As that parental Halloween candy reality settles in — no matter how you try to limit the caramels, kids (and adults) are going to find a welcoming candy bowl somewhere this time of year — we offer two trick-or-treat alternatives: The just-released SpongeBob's Kitchen Mission Cookbook for the elementary school set and The Best Bake Sale Cookbook for older bakers (and their parents).

The idea being that when you're surrounded by candy corn food-additives and corn syrup, it's better to march the kids straight into the kitchen. With these two books, you'll actually keep their (and your) attention.

SpongeBob's Kitchen Mission Cookbook: The Battle for the Best Bites in Bikini Bottom

The subtitle says it all. SpongeBob and friends go head-to-head in an Iron Chef-style cooking battle for kids, with enough side humor to keep the rest of us on our toes. “The Almost Naked Chef Battle” chapter theme? “With recipes this delicious, who needs pants?” Gotta love it.

These are elementary school-friendly recipes for things like “savory sundaes” (grits topped with spinach, corn and tomato sauce), “rockets” (frozen chocolate-covered bananas) and “surprise fries” (breaded baked zuchhini). The parental-directed sarcasm is great — “I often eat food. Sometimes even more!” from the “Glazed and Confused” chapter — making this one of the better books aimed at 7 to 9-year-olds.

Credit: myyearofwellness.wordpress

Credit: myyearofwellness.wordpress

The Best Bake Sale Cookbook: Cookies for Kids Cancer

When we first got this book, which comes with an OXO non-stick spatula, we were skeptical. Boy, was our gut response to the “Be a good cookie” inscription on the spatula wrong. This baking book by Gretchen Holt-Witt isn't aimed at kids as much as at supporting pediatric cancer with bake sales. All author proceeds benefit, an organization Holt-Witt founded after her toddler was diagnosed with cancer. She raised $420,000 for cancer research with those first New York City brownie sales and ignited a national trend of similar bake sale fundraisers.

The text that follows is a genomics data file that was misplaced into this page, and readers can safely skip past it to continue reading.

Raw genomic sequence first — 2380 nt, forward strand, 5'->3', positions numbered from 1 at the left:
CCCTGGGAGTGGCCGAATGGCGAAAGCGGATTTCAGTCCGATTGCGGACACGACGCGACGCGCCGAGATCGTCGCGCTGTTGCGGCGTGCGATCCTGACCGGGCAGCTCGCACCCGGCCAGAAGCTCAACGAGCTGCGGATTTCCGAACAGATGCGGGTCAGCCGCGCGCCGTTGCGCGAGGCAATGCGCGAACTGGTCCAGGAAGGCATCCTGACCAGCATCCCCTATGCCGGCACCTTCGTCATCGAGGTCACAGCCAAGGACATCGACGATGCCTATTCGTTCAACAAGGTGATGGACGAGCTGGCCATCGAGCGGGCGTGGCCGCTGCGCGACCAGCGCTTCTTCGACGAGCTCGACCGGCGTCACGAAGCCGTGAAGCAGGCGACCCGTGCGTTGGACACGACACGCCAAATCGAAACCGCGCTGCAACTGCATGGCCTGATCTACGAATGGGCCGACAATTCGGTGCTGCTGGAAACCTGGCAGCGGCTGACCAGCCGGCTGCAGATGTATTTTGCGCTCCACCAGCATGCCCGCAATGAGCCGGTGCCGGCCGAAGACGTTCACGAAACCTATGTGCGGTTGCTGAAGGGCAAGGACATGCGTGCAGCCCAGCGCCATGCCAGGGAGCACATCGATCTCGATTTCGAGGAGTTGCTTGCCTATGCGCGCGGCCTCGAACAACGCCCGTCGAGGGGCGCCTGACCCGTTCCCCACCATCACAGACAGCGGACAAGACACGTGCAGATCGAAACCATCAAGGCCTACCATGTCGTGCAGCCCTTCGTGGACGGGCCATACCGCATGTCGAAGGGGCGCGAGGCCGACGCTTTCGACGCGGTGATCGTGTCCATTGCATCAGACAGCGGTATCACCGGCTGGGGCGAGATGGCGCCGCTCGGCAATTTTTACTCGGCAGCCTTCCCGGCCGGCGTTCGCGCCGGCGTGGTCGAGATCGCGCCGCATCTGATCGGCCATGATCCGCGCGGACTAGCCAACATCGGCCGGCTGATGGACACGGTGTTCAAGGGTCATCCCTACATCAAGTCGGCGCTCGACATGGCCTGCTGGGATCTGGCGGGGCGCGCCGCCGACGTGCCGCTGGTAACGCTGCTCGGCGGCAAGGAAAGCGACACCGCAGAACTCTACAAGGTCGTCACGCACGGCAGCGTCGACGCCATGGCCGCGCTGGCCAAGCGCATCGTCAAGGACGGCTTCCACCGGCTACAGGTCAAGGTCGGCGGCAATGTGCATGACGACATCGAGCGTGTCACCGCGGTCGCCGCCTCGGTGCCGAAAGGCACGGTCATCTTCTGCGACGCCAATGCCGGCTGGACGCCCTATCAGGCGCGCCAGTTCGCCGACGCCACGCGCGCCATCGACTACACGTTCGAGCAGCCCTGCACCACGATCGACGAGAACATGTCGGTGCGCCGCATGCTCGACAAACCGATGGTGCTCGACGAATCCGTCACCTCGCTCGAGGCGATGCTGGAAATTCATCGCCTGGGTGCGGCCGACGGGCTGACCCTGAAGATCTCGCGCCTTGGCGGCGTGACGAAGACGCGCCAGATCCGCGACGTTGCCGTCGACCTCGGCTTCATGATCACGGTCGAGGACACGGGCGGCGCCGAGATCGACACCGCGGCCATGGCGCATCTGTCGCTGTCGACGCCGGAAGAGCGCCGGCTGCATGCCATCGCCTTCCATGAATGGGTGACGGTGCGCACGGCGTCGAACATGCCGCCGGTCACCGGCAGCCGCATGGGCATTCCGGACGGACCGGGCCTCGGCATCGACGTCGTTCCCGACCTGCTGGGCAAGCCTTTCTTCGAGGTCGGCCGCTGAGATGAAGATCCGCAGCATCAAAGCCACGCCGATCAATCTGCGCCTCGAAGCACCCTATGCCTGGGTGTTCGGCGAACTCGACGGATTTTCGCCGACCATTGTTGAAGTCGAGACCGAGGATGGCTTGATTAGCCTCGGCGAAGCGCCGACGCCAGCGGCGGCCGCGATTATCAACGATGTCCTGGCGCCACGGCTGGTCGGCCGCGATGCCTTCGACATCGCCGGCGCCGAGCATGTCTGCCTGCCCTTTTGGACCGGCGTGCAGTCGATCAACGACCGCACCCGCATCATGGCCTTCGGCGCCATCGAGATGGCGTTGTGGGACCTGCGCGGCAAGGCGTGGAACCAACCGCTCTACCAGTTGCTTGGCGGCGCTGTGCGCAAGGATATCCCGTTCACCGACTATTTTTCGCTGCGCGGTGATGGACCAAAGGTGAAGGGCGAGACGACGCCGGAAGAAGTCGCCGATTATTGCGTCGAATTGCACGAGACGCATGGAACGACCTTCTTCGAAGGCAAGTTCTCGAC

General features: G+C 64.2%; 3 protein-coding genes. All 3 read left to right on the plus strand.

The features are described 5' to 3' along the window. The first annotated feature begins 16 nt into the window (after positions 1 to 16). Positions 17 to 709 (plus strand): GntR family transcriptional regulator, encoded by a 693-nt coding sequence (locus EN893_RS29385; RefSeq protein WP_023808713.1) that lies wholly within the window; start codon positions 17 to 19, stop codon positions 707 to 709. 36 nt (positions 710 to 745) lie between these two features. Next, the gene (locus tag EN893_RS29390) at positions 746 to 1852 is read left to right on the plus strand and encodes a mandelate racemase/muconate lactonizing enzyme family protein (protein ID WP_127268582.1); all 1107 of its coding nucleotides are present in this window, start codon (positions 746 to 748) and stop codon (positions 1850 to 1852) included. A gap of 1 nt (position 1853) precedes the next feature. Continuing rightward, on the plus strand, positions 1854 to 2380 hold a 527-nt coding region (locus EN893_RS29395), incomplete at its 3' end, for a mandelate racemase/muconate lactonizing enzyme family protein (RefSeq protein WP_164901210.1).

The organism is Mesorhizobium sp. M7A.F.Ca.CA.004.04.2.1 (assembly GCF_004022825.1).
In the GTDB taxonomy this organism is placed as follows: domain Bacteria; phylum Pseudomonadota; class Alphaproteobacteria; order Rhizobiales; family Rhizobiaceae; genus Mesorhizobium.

Alongside many of the recipes in the book are stories about those affected by pediatric cancer (Warning: You'll need a cookie or two for solace) as well as stories about those supporting their cause, including a large number of middle and high school kids who have held these bake sales. That's why we're putting this book in the “older” kids baking category (middle + high school), even though it has universal baker appeal.

What's great is that this book isn't just a collection of recipes for cookies, brownies, cupcakes, scones and other treats that work well for a bake sale. It's a great collection, though with the do-good cause, it didn't have to be in order to sell copies. Yes, there are classic chocolate chip cookies, snickerdoodles and cream cheese bars here, but also espresso brownies, walnut butter cupcakes with chocolate ganache, pine nut brittle and Palm Beach brownies with chocolate-covered mints from Maida Heatter (!). There's even a scone recipe from “the famous Lucques restaurant in Los Angeles” — all the more surprising as most of the recipes are not from well-known chefs.

The bake sale sidebar tips are also handy. Some are cooking tips (choosing sturdy desserts, offering samples, making log cookie dough several days ahead). Others are practical sales advice, like taking a tip from high school girls and using your car windows as mobile signage the week before the bake sale. Or remembering to target the “mini” muffin and cookie customer (those with a take-home guilt complex can eat on the run and then hide the evidence).

This isn't just a cookbook that supports a good kid's cause, it's a great baking book for all.

[More from Jenn Garbee @eathistory +]

LA Weekly